[The important summary is at the end.]

Three weeks ago I said

I plan to frequently post a similar table showing my progress in building the Self VM with the different OS–compiler combinations.

This will be such an update post although, however, it is neither in the frequency I hoped I would deliver nor will it contain a table in the way promised. Both is easy to explain: onehundredandfiftytwo different ways to build the Self VM.

That much? Well, yes. To quote my earlier post (and extend it):

Make the Self VM build on major operating systems […]

  • Mac OS X 10.6 (Snow Leopard)
  • Mac OS X 10.7 (Lion)
  • Ubuntu 12.04
  • Fedora 17

[…]

  • GCC
    • 4.2 (Apple LLVM-gcc) [and 4.2 non-LLVM]
    • [4.4, 4.5,] 4.6
    • 4.7
  • Clang

There are certainly different configurations for debugging/optimization, and when we look at the Apples, even two different means to carry out the actual compilation of Self. In the default case, Makefiles, this makes two configurations, and three for Apple Xcode.

Not enough, Self itself provides some kind of configurability. It supports a ‘profiled’ build and the possibility to compile with ‘fast floats’, any of which is optional. That makes four configurations.

Are you still with me? Fine. So let’s dissect all possibilities.

Linux: 32 VMs

Linux is easy, there are two of them, both with a gcc and a clang compiler, both using Makefiles to carry out compilation. Ubuntu brings gcc 4.6 by default, Fedora 4.7. For both, the clang version is 3.0. Think of the four Self configurations and the two build configurations, and we get

  • Ubunutu: 16 VMs
    • gcc 4.6: 8 VMs (4 Self configs × 2 build configs)
    • clang 3.0: 8 VMs (4 Self configs × 2 build configs)
  • Fedora: 16 VMs
    • gcc 4.7: 8 VMs (4 Self configs × 2 build configs)
    • clang 3.0: 8 VMs (4 Self configs × 2 build configs)

Mac OS X 10.7 (Lion): 40 VMs

As I already pointed out, on OS X, it is possible to use Xcode as means of building besides using Makefiles. Also, I enabled an ‘optimized with debug symbols’ build in Xcode, yielding three build configurations for Xcode. The four Self configurations stay the same.

  • Xcode 4.3: 24 VMs
    • LLVM-gcc 4.2: 12 VMs (4 Self configs × 3 build configs)
    • Clang 3.1: 12 VMs (4 Self configs × 3 build configs)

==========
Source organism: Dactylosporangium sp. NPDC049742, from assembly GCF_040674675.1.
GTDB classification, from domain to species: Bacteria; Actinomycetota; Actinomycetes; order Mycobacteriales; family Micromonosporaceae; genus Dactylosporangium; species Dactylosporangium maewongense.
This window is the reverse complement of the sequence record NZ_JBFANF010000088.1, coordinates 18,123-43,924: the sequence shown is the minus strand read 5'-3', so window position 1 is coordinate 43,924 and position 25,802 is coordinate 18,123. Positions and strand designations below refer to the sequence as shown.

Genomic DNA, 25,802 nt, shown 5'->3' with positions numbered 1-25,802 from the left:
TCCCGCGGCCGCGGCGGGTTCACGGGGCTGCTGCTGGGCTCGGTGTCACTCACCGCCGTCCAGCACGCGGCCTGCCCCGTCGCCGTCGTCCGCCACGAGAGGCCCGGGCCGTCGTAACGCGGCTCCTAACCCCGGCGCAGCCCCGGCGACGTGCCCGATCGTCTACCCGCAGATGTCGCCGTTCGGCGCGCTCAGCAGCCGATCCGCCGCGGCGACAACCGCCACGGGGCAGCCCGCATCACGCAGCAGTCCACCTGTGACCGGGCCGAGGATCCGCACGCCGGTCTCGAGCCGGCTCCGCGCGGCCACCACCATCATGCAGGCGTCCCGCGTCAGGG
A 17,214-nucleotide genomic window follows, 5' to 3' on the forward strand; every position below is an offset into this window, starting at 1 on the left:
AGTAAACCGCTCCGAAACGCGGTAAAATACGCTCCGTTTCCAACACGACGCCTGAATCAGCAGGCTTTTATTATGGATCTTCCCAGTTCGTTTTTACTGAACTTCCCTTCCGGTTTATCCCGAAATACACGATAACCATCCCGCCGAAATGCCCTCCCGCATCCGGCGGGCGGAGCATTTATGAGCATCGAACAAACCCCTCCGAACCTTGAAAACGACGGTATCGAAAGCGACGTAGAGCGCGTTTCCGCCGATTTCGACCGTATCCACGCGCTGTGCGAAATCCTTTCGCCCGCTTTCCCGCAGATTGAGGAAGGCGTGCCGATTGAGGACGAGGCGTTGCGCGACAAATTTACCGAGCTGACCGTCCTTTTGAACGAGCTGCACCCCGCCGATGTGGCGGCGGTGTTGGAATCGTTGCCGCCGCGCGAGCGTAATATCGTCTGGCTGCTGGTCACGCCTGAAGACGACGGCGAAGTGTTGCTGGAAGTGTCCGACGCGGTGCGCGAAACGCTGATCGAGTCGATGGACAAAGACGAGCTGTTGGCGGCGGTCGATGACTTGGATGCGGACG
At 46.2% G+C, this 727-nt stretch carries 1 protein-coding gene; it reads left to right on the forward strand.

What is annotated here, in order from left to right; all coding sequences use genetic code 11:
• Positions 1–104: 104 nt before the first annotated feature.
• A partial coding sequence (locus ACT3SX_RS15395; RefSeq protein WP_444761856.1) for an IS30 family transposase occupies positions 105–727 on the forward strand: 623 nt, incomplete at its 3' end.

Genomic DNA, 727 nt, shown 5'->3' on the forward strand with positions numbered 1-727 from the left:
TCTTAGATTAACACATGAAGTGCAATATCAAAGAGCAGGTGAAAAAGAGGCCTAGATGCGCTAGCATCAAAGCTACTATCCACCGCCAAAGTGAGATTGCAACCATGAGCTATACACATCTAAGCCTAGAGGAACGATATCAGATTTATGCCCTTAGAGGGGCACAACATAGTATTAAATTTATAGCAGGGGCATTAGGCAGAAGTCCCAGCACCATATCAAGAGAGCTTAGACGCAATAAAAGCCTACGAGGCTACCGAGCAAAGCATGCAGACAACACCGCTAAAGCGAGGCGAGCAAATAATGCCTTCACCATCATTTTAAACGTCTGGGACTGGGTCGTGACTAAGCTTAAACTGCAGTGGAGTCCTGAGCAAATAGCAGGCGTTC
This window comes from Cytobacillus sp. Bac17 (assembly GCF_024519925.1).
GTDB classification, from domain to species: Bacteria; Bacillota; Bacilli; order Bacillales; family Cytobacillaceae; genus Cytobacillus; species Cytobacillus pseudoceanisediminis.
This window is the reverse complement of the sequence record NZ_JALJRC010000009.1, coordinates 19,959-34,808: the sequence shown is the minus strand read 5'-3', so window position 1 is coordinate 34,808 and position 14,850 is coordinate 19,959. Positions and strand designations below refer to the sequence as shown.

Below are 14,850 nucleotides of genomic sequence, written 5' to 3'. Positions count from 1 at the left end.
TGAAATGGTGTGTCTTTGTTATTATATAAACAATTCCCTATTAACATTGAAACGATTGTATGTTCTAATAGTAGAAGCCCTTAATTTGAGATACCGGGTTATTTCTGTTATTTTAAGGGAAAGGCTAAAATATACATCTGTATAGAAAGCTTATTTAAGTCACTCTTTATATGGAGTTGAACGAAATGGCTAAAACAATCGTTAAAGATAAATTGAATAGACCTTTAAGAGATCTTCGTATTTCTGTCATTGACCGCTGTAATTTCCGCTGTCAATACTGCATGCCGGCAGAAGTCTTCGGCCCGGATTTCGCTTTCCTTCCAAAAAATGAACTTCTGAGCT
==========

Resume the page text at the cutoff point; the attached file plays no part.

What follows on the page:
• Makefile build: 16 VMs
    • LLVM-gcc 4.2: 8 VMs (4 Self configs × 2 build configs)
    • Clang 3.1: 8 VMs (4 Self configs × 2 build configs)

Mac OS X 10.6 (Snow Leopard): 80 VMs

This is mostly the same as for Lion with the exception that I also tries building using the Xcode 3.2 toolchain. Hence twice the VMs.

  • Xcode 4.2: 24 VMs
    • LLVM-gcc 4.2: 12 VMs (4 Self configs × 3 build configs)
    • Clang 3.0: 12 VMs (4 Self configs × 3 build configs)
  • Makefile build (Xcode 4.2 based): 16 VMs
    • LLVM-gcc 4.2: 8 VMs (4 Self configs × 2 build configs)
    • Clang 3.0: 8 VMs (4 Self configs × 2 build configs)
  • Xcode 3.2: 24 VMs
    • LLVM-gcc 4.2: 12 VMs (4 Self configs × 3 build configs)
    • Clang 1.6: 12 VMs (4 Self configs × 3 build configs)
  • Makefile build (Xcode 3.2 based): 16 VMs
    • LLVM-gcc 4.2: 8 VMs (4 Self configs × 2 build configs)
    • Clang 1.6: 8 VMs (4 Self configs × 2 build configs)
Important findings
  1. 132 out of 152 VMs compiled and linked.
  2. 20 VMs (all Clang with Xcode 3.2 on Mac OS X 10.6) did not compile. The reason: surprisingly, Clang 1.6 did not support C++ proper.
  3. CMake helps alot. But this makes another post.

Do they run?

Well, not all of them, I think. Most non-profiled, non-fastfloat do, and they do load self worlds. Most clang-compiled, optimized VMs get hiccups when you want to dismiss a debugger in a Self world. If you want, I provide all 132 VMs for testing purposes.

The Table

Finally, here is the promised table.

Build chart: which Configurations built.

PS: As some of you liked the play-form of the last post, here’s my first try of a haiku:

Looking at three screens,
Hundredfiftytwo VMs,
that takes time to build.

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